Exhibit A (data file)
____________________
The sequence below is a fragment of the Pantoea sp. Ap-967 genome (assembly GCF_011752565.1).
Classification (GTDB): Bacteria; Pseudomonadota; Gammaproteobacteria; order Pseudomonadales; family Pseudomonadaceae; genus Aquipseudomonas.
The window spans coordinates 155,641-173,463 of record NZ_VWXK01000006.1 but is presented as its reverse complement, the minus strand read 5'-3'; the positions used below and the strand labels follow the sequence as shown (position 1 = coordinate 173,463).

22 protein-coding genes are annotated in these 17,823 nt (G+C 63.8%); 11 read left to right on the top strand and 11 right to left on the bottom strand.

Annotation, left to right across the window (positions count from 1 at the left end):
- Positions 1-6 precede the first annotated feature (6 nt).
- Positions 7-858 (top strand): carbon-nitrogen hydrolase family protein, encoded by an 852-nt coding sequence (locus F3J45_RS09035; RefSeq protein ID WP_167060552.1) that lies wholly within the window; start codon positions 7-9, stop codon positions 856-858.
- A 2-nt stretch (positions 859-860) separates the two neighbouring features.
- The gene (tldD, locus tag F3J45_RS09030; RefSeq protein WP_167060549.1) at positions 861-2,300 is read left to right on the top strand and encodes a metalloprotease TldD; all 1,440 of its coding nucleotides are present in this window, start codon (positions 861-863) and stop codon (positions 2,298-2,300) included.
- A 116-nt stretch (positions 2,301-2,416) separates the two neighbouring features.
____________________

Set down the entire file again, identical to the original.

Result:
The sequence below is a fragment of the Pantoea sp. Ap-967 genome (assembly GCF_011752565.1).
Classification (GTDB): Bacteria; Pseudomonadota; Gammaproteobacteria; order Pseudomonadales; family Pseudomonadaceae; genus Aquipseudomonas.
The window spans coordinates 155,641-173,463 of record NZ_VWXK01000006.1 but is presented as its reverse complement, the minus strand read 5'-3'; the positions used below and the strand labels follow the sequence as shown (position 1 = coordinate 173,463).

22 protein-coding genes are annotated in these 17,823 nt (G+C 63.8%); 11 read left to right on the top strand and 11 right to left on the bottom strand.

Annotation, left to right across the window (positions count from 1 at the left end):
- Positions 1-6 precede the first annotated feature (6 nt).
- Positions 7-858 (top strand): carbon-nitrogen hydrolase family protein, encoded by an 852-nt coding sequence (locus F3J45_RS09035; RefSeq protein ID WP_167060552.1) that lies wholly within the window; start codon positions 7-9, stop codon positions 856-858.
- A 2-nt stretch (positions 859-860) separates the two neighbouring features.
- The gene (tldD, locus tag F3J45_RS09030; RefSeq protein WP_167060549.1) at positions 861-2,300 is read left to right on the top strand and encodes a metalloprotease TldD; all 1,440 of its coding nucleotides are present in this window, start codon (positions 861-863) and stop codon (positions 2,298-2,300) included.
- A 116-nt stretch (positions 2,301-2,416) separates the two neighbouring features.